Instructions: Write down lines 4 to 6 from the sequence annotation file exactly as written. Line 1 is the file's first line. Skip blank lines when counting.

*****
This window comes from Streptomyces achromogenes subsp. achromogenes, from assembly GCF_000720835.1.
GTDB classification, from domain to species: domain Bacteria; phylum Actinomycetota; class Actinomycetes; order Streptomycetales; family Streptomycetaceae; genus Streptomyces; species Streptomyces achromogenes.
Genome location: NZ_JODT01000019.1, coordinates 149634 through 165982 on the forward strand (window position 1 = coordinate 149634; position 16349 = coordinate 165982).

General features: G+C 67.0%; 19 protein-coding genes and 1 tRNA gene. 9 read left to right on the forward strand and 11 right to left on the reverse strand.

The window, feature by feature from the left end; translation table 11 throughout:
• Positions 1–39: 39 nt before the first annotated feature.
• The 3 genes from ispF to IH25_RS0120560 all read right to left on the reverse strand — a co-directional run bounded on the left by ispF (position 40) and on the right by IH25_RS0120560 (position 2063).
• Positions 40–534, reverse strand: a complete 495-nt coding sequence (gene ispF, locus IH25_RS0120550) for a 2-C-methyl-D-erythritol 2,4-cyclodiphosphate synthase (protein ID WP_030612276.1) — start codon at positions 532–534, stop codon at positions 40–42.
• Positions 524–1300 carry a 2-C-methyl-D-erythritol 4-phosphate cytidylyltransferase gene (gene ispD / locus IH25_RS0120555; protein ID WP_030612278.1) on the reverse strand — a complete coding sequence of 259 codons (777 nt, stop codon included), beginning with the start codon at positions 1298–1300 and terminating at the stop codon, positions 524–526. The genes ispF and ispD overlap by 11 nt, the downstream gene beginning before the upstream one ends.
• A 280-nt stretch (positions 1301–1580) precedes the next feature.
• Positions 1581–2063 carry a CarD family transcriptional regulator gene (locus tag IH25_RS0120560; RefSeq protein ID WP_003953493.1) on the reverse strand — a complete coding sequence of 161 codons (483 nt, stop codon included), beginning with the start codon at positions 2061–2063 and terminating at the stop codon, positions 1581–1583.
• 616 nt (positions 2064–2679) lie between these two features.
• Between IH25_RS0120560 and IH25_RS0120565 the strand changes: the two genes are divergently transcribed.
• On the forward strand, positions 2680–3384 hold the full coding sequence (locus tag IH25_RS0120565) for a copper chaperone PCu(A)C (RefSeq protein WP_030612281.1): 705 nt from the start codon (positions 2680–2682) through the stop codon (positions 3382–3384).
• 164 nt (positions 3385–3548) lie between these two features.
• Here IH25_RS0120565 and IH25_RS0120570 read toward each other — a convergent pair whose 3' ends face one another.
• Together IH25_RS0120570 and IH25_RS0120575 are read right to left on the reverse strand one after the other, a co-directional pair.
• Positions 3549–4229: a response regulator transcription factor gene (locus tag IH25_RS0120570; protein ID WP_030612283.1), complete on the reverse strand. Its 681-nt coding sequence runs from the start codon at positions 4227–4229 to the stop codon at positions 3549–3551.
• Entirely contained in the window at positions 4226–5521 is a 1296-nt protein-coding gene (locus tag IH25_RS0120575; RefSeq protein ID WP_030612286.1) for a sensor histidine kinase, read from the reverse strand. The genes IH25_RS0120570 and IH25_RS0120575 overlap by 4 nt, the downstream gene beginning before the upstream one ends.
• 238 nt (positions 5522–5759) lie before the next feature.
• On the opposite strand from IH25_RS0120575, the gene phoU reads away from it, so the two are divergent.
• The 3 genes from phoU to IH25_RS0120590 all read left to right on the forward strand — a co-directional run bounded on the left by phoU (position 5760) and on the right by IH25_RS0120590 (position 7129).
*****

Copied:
General features: G+C 67.0%; 19 protein-coding genes and 1 tRNA gene. 9 read left to right on the forward strand and 11 right to left on the reverse strand.

The window, feature by feature from the left end; translation table 11 throughout:
• Positions 1–39: 39 nt before the first annotated feature.